#2 Glance Technologies
This company’s GlancePay app is at the forefront of the mobile payment revolution, with a clear competitive advantage. It’s already the no. 1 mobile payment app in Canada, accounting for over 92 percent of mobile full service restaurant payment app downloads. It’s also making big waves across North America, where it accounts for 37 percent of all mobile full service restaurant payment app downloads.
GlancePay knows where you are by using patent pending GPS technology. And, if GPS isn’t available, it can even determine your location using a photo of where you are. Much like Google has mapped the world, GlancePay has quietly built a proprietary database of locations around the world.
It’s as easy as point, shoot, pay.
But it is also much more. It takes the mobile pay app experience much farther, for both customers and merchants.
With GlancePay, you’re not just paying a bill: The system includes in-app marketing, in-store rewards, transaction history, payment confirmation, and even the ability to split the tab in a restaurant. It incentivizes users… and adoption is picking up from this network effect.
It also helps you choose nearby restaurants, and soon, it will also let you order from your table, pre-order for pickup, or order for delivery. For restaurants, it means better business, faster turnaround and potentially greater revenues.
This isn’t just about making a payment with one click, it’s about streamlining the entire customer experience with a single app-from finding, ordering and paying, to rewards and reviews.
And their plans to provide multiple payment channels from Bitcoin to Litecoin to Ethereum will make the evolution complete.
It could be an incredible opportunity for early investors who understand what’s about to happen.
For example, when Alipay hit the Chinese market with its instant mobile app pay features, it was an overnight sensation. Now, it’s conducting a massive $1.7 trillion in business annually in China.
And GlancePay is casting a much wider net, making inroads in the billion-dollar cannabis industry in a deal that gives them direct ownership in Canapay Financial Inc.
Mobile payment technology is one of the fastest-growing markets in the world, and GlancePay is hoping to be a major market disrupter-filling a gap that not even the trillion-dollar Chinese turnover is filling, or major players on the North American scene.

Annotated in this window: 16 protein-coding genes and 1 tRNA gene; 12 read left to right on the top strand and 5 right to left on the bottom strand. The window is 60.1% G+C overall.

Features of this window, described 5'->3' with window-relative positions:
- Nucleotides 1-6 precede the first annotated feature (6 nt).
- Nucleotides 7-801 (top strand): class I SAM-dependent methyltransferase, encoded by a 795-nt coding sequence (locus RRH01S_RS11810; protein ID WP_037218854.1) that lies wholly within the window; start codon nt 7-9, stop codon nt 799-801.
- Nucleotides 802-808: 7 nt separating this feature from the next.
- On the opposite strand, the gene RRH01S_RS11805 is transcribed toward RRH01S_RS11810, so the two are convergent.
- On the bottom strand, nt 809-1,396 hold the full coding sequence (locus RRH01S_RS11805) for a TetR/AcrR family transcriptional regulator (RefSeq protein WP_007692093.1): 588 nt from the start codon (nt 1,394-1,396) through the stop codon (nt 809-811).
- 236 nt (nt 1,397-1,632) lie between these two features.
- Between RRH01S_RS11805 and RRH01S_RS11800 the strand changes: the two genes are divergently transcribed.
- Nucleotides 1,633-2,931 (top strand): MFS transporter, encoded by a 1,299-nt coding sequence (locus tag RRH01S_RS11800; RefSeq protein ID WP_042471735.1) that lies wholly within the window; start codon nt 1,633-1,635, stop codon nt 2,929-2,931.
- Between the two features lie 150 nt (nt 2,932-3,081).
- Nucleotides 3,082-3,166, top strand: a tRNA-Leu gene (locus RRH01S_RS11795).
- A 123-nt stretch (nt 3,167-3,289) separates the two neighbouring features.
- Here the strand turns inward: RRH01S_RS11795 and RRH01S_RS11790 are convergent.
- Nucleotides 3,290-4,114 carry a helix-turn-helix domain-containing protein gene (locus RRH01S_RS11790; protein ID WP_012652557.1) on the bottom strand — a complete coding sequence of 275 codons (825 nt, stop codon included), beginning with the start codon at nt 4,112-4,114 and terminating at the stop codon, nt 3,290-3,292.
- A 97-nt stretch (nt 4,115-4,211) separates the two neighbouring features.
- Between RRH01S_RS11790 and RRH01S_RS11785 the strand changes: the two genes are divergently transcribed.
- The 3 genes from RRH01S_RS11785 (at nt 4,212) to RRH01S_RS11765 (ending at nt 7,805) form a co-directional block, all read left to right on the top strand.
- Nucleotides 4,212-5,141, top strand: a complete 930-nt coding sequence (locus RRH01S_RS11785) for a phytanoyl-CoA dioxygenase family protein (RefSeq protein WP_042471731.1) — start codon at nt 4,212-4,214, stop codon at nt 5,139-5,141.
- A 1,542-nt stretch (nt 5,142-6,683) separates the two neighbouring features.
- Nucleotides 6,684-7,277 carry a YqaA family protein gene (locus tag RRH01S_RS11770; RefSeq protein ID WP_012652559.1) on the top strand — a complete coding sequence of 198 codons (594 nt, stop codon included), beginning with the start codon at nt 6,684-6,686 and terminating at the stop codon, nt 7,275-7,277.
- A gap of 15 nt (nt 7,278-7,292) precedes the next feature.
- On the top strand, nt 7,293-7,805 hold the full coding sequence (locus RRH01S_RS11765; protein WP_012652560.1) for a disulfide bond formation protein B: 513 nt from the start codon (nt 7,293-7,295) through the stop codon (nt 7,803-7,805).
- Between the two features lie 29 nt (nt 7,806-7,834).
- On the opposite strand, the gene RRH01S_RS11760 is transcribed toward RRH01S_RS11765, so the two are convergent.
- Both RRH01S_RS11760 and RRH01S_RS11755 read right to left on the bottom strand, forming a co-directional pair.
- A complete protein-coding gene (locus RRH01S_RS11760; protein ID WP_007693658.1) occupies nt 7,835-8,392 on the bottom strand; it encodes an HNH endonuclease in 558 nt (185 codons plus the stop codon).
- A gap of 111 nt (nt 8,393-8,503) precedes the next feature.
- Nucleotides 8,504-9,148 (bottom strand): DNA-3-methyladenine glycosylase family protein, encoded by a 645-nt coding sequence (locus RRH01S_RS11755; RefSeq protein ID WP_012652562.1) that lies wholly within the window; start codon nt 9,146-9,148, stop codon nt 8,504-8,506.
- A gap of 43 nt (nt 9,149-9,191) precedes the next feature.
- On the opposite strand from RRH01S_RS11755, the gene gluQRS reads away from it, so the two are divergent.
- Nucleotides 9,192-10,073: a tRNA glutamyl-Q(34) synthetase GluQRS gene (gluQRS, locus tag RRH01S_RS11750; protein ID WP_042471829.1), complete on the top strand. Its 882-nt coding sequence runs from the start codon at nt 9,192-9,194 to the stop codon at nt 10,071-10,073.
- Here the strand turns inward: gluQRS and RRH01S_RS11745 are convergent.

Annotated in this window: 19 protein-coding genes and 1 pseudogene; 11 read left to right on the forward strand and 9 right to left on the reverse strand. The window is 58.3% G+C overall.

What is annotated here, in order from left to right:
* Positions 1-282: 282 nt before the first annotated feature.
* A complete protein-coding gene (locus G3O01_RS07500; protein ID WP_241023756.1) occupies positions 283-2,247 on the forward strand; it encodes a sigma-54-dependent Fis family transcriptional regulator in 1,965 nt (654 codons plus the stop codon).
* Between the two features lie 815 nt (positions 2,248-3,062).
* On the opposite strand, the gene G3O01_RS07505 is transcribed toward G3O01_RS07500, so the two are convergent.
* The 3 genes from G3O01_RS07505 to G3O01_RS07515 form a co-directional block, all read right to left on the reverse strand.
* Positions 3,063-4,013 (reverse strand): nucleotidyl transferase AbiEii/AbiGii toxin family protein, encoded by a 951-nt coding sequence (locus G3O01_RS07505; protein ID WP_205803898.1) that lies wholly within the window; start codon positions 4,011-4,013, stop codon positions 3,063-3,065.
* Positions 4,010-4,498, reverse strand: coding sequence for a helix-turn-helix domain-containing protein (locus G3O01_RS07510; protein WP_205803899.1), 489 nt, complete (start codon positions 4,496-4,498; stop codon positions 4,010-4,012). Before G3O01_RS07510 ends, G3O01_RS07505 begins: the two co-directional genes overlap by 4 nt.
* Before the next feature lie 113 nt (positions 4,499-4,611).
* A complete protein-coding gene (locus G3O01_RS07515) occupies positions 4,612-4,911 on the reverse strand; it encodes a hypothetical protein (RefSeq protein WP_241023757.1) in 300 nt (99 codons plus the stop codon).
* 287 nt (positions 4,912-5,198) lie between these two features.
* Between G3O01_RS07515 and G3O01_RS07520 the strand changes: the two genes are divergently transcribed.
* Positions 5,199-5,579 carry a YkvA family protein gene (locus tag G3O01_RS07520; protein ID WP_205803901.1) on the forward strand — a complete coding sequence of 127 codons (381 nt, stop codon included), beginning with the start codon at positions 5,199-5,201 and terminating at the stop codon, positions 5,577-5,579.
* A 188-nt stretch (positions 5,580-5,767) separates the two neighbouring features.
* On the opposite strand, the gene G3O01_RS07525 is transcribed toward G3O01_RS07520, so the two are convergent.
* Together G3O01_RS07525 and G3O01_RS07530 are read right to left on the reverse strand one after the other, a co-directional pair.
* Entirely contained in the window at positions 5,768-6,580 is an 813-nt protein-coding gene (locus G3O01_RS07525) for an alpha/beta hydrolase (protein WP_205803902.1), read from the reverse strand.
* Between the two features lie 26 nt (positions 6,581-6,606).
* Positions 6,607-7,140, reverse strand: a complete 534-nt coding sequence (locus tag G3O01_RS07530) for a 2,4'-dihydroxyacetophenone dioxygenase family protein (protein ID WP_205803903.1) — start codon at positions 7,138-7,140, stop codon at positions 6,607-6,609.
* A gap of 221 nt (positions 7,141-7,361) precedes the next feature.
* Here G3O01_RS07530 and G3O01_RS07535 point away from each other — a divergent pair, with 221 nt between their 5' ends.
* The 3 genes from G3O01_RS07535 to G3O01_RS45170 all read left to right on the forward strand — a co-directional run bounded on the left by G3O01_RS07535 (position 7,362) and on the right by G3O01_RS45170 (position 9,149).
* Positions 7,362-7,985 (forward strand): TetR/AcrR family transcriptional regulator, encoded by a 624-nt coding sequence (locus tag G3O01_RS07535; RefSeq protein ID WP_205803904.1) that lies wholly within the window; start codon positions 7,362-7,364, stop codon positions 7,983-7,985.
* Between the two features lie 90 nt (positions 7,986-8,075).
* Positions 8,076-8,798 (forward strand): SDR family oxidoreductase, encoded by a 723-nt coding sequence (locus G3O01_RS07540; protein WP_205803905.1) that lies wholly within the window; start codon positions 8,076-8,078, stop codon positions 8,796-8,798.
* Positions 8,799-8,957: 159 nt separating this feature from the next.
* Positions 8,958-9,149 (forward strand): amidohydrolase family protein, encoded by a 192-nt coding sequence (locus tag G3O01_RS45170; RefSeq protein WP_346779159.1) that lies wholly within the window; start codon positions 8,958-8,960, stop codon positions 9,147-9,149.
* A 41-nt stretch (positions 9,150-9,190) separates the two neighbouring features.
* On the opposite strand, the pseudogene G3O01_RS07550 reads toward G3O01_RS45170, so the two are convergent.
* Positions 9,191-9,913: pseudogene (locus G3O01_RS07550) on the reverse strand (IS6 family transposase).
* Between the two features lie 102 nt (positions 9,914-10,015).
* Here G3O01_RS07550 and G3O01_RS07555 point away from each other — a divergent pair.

Launched only in September 2016, Glance Pay already has 230 merchants signed on, and its growth is poised to soar in the coming weeks and months. It’s Q2 revenue is up 664% over the previous quarter.
And this looks like it’s only the beginning:
When the cannabis market takes off in July 2018, it could be one of the biggest things in this dynamic industry yet. Plus, their team is working on Bitcoin (and other cryptocurrency) integration to capitalize on the network effect of this exponentially growing market.
Even better—the co-founder is the very same Vancouver trend-spotter Desmond Griffin who founded PaybyPhone mobile parking payments and sold it for $45 million. Volkswagen owns it now for a nice additional revenue stream.
Bottom Line? In terms of technology, GlancePay has positioned itself right between two giants, on two continents: In the US space, we have Square, which is enjoying a stellar stock price run, but with more of a merchant focus. In China, it’s giant Alipay, which isn’t publicly traded.
GlancePay is eyeing the gap between these two offerings. A sort of Alipay for North America, but with more of Square’s focus on merchants. From another perspective, think Groupon in this space: buying deals, getting digital coupons, but based on smart tech that knows its customers.
This gap GlancePay is seeking to fill is a potentially lucrative one, and it’s moving quickly towards its end goal.
#3 PayPal Holdings